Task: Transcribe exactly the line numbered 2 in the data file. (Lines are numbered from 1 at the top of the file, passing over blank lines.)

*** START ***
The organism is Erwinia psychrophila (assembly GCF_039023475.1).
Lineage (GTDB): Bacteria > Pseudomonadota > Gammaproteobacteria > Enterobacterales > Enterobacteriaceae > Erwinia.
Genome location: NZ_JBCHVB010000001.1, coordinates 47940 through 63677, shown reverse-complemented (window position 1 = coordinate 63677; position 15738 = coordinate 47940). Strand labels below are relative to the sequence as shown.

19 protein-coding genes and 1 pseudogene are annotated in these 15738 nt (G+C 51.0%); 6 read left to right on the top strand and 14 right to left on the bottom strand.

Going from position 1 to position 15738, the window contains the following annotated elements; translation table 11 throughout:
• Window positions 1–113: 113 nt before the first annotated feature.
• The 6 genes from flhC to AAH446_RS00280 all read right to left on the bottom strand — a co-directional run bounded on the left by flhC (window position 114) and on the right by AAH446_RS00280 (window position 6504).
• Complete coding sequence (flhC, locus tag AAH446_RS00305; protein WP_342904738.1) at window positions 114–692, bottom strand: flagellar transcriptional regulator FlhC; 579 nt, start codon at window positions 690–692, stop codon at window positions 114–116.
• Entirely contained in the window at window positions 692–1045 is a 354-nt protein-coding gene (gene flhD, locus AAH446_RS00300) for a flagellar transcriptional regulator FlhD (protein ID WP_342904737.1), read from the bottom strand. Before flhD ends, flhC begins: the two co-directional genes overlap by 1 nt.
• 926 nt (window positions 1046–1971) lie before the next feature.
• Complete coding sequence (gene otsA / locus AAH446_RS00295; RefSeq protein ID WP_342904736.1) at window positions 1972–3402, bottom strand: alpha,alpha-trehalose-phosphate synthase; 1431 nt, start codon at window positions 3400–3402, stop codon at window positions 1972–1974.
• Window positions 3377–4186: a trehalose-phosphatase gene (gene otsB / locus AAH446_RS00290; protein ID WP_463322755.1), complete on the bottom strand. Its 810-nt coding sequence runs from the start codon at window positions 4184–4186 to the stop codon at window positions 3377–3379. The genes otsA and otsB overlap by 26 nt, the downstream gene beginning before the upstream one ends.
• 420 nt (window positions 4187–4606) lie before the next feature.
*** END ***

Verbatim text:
Lineage (GTDB): Bacteria > Pseudomonadota > Gammaproteobacteria > Enterobacterales > Enterobacteriaceae > Erwinia.